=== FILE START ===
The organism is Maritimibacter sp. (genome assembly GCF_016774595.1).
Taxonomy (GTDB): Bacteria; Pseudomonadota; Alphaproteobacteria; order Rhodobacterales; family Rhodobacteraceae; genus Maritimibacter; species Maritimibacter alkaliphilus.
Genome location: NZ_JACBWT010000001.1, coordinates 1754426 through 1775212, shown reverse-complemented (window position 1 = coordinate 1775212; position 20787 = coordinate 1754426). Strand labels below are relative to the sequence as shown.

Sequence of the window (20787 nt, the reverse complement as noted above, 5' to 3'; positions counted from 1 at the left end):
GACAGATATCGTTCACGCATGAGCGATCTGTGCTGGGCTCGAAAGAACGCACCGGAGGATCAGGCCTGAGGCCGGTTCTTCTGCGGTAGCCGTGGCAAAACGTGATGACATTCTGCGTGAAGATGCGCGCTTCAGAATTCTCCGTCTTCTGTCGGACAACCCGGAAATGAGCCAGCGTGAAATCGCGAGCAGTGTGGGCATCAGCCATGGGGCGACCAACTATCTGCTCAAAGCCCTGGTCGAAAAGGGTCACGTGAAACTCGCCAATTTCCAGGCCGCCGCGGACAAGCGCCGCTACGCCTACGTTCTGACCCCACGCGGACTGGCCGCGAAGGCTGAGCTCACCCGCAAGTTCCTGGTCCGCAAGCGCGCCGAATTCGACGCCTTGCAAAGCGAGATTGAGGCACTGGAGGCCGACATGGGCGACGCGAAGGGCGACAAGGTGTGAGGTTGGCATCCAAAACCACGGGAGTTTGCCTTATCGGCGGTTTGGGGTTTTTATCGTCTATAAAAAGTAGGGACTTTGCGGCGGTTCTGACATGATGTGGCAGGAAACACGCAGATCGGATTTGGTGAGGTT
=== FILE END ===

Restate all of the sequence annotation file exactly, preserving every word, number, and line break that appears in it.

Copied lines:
The organism is Maritimibacter sp. (genome assembly GCF_016774595.1).
Taxonomy (GTDB): Bacteria; Pseudomonadota; Alphaproteobacteria; order Rhodobacterales; family Rhodobacteraceae; genus Maritimibacter; species Maritimibacter alkaliphilus.
Genome location: NZ_JACBWT010000001.1, coordinates 1754426 through 1775212, shown reverse-complemented (window position 1 = coordinate 1775212; position 20787 = coordinate 1754426). Strand labels below are relative to the sequence as shown.

Sequence of the window (20787 nt, the reverse complement as noted above, 5' to 3'; positions counted from 1 at the left end):
GACAGATATCGTTCACGCATGAGCGATCTGTGCTGGGCTCGAAAGAACGCACCGGAGGATCAGGCCTGAGGCCGGTTCTTCTGCGGTAGCCGTGGCAAAACGTGATGACATTCTGCGTGAAGATGCGCGCTTCAGAATTCTCCGTCTTCTGTCGGACAACCCGGAAATGAGCCAGCGTGAAATCGCGAGCAGTGTGGGCATCAGCCATGGGGCGACCAACTATCTGCTCAAAGCCCTGGTCGAAAAGGGTCACGTGAAACTCGCCAATTTCCAGGCCGCCGCGGACAAGCGCCGCTACGCCTACGTTCTGACCCCACGCGGACTGGCCGCGAAGGCTGAGCTCACCCGCAAGTTCCTGGTCCGCAAGCGCGCCGAATTCGACGCCTTGCAAAGCGAGATTGAGGCACTGGAGGCCGACATGGGCGACGCGAAGGGCGACAAGGTGTGAGGTTGGCATCCAAAACCACGGGAGTTTGCCTTATCGGCGGTTTGGGGTTTTTATCGTCTATAAAAAGTAGGGACTTTGCGGCGGTTCTGACATGATGTGGCAGGAAACACGCAGATCGGATTTGGTGAGGTT